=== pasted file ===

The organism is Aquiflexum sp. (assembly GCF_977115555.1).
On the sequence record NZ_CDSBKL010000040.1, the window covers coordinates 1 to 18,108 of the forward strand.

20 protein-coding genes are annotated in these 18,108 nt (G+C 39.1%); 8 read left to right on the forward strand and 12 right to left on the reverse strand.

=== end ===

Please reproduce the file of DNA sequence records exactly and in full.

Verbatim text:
The organism is Aquiflexum sp. (assembly GCF_977115555.1).
On the sequence record NZ_CDSBKL010000040.1, the window covers coordinates 1 to 18,108 of the forward strand.

20 protein-coding genes are annotated in these 18,108 nt (G+C 39.1%); 8 read left to right on the forward strand and 12 right to left on the reverse strand.